Sam Berns, Boston Icon and monumental inspiration for many across the country, passed away on Friday. His life-long battle with Progeria, a terminal condition which causes aging at a rapid pace, did not slow him down. The illness, Progeria, is very rare; affecting only a single child in every four-to-eight million births. Sam Burns’ journey and struggle was very poignant, and very public. As he found himself able to impact public awareness of the disease, he did not shy away from it. He led a very public struggle, supported and encouraged by all of the local sports teams. Sam was adopted by the Boston community. His cause became theirs, and continues to be so. As the disease progressed, he understood his prognosis, but refused to allow it to slow his mission to spread the word and raise as much awareness as he could.
Looking at his stature, it was impossible to tell that the 17-year-old boy was wise beyond his years. Once he spoke, however, everyone in a room was captivated. Berns was a valiant fighter, successfully fending off the disease numerous times. That spirit was what resonated so strongly with players, management, and fans alike: what made him a Boston icon. On Friday, January 10, Sam Berns lost his battle, but he won the war. His strength pushed Progeria to the forefront of the Bostonian psyche, and inspired and touched the hearts of people world-wide.
The New England Patriots and Sam Berns have had a storied association. He has been raised to the status of local icon. He had been scheduled to be Honorary Captain on Saturday. Instead, hearts heavy, the team observed a moment of silence in the stadium. They aired a video tribute to Sam on the screen for all in Gillette Stadium to see. It was an emotional start to an evening that saw the Patriots dominate the field against the Indianapolis Colts, and bring home a victory. It was a fitting tribute to their Honorary Captain.
Sam became a fixture on the Boston sports scene, having spoken to the team a few times. Robert Kraft, Owner of the Patriots, was astounded by Berns and with the personality and poise he showed on his visits with the Patriots. Kraft said he had fallen in love with him, and wanted to see him in Washington. Hours before kickoff, Kraft spoke about Berns. He said that the young man could build bridges with his intellect and prowess, and that he knew how to handle difficult situations. Kraft was visibly moved, and his affection for the young man was genuine.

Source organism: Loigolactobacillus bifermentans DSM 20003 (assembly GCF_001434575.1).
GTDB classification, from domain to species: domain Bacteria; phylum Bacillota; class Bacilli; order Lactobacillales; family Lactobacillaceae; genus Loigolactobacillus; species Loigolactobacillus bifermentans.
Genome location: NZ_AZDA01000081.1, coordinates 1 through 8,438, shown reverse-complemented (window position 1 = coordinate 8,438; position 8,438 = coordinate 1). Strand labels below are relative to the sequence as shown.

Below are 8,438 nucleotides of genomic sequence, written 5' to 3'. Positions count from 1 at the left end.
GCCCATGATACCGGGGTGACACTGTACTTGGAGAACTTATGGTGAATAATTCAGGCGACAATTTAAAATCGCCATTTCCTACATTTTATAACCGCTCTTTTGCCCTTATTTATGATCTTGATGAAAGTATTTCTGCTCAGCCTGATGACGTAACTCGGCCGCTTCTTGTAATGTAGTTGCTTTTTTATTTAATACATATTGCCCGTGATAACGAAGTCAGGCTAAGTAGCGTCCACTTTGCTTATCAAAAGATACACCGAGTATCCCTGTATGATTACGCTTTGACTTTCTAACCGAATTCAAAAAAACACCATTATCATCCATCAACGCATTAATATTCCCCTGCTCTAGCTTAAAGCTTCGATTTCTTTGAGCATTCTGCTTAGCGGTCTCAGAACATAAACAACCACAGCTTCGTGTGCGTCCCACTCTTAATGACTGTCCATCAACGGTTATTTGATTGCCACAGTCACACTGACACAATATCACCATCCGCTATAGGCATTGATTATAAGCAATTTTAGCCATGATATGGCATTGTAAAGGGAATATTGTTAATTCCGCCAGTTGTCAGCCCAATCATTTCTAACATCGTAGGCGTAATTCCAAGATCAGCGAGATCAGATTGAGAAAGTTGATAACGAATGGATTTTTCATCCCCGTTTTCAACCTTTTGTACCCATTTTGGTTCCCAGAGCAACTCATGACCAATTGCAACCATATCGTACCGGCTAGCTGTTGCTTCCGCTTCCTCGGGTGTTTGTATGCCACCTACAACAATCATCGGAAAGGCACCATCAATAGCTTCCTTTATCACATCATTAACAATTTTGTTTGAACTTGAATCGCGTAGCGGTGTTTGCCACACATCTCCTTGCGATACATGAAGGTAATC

The Patriots were not the only team to be inspired by Sam. The Boston Bruins, on Tuesday night, honored Sam with a moment of silence. He was a regular at the Bruins games, a fan first, while always finding ways to raise the public profile of his disease and raise funds for research. The image of him performing the ceremonial dropping of the puck for the Bruins earlier in the year will forever be engraved into the memory of Boston Bruins fans. The candid shots that accompanied pre-game coverage of the game with Zdeno Chara and Tuukka Rask chronicled his association with the team in a very personal way. It was another moving tribute to the young fighter.
Sam Berns did not look for people to feel sorry for him or his misfortunes. He wanted to show the world how to live life; how not dwell on what might come. He was a shining example of how to get the most out of life, even with a disease like Progeria. From participating in his school marching band to going to his high school prom, Samdid not let the disease get the best of him. Sam Berns dream was to go to MIT and become an inventor. Although that did not come to pass, Progeria claimed him too early, he did not need the formal education to make his mark on the world. Sam Berns, now and forever a Boston icon, left his small fingerprints on the hearts of the city that was proud to call him their own.
by Justin Huffman